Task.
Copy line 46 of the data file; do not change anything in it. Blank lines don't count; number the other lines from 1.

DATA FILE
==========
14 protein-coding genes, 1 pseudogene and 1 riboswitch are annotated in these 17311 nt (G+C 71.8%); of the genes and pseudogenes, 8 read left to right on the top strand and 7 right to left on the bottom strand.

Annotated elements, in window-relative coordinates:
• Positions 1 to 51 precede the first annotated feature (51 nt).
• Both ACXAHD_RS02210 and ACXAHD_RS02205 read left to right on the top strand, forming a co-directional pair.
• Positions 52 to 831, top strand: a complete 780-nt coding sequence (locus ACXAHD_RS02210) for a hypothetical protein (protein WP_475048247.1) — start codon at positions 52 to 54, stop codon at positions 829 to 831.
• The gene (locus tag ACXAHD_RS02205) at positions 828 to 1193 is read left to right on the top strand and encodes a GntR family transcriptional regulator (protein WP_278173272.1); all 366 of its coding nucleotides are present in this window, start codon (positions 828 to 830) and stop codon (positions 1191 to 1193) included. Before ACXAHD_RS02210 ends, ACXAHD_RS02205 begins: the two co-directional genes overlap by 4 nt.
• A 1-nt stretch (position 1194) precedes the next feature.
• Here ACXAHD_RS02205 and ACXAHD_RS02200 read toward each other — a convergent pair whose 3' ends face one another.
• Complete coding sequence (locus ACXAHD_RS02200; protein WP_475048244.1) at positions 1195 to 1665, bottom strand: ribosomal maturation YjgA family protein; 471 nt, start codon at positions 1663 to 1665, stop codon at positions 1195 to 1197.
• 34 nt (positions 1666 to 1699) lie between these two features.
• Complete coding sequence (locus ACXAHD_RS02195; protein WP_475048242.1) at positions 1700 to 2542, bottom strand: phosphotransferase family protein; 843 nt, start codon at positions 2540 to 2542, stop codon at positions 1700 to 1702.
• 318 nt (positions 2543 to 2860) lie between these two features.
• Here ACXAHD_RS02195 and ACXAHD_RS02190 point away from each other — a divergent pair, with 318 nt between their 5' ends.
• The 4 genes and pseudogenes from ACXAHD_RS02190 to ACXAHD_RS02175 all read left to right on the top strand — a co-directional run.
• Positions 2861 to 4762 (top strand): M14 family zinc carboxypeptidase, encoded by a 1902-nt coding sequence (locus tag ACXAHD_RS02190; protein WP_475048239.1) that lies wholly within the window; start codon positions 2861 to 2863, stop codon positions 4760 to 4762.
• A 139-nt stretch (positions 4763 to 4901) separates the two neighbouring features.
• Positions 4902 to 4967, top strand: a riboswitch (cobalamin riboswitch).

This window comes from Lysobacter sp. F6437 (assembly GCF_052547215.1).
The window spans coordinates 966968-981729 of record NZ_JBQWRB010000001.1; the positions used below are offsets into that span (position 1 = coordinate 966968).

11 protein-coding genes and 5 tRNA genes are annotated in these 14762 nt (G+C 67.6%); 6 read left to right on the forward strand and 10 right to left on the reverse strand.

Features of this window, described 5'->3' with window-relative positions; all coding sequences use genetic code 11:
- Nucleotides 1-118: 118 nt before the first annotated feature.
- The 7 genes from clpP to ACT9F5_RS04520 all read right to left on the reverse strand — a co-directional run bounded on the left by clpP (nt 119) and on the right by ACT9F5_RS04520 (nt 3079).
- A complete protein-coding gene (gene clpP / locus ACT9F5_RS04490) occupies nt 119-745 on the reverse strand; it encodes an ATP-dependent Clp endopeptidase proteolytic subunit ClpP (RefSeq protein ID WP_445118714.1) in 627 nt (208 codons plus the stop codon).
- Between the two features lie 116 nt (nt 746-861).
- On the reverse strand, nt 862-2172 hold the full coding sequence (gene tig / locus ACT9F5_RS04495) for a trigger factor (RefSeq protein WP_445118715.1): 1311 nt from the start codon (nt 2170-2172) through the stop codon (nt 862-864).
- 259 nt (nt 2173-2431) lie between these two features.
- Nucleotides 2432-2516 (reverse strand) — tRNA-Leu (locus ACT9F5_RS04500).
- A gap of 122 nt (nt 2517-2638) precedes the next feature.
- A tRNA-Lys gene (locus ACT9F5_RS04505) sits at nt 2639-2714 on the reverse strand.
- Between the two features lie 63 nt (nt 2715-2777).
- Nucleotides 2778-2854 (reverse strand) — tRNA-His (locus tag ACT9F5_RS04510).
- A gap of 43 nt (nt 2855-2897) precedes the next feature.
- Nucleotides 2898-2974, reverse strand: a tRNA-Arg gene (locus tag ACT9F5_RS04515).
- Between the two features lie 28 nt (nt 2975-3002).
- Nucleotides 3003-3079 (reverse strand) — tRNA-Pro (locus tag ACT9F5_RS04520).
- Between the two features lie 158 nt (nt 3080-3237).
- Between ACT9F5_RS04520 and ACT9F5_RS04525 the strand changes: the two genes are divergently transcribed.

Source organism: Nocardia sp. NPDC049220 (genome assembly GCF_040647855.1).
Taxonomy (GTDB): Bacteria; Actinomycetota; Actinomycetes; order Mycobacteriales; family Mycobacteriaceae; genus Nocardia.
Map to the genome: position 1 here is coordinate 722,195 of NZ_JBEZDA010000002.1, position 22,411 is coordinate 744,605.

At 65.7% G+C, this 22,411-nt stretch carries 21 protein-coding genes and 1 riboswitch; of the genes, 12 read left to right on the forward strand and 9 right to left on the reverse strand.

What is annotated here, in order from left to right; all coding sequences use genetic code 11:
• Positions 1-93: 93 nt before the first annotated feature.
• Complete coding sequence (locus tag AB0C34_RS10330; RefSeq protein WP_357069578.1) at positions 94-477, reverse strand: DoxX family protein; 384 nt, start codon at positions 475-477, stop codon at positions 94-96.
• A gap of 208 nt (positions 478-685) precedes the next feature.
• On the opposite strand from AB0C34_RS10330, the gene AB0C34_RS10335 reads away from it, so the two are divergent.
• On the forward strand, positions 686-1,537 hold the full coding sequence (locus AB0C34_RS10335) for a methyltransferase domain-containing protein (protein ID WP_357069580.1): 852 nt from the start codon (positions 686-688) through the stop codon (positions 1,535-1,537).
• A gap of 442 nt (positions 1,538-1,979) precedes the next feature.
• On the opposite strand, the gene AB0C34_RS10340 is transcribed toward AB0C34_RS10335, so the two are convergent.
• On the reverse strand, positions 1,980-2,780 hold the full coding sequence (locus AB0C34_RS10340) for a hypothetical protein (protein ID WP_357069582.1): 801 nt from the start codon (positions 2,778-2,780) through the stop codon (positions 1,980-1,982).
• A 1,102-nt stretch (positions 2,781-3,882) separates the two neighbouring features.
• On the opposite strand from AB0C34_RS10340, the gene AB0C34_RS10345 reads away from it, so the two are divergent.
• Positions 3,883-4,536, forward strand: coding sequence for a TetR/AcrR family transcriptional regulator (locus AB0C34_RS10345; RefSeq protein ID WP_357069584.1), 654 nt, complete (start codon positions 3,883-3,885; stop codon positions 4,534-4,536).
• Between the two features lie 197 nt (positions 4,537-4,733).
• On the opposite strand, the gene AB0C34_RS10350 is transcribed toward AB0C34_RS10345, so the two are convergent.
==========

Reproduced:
• A gap of 208 nt (positions 478-685) precedes the next feature.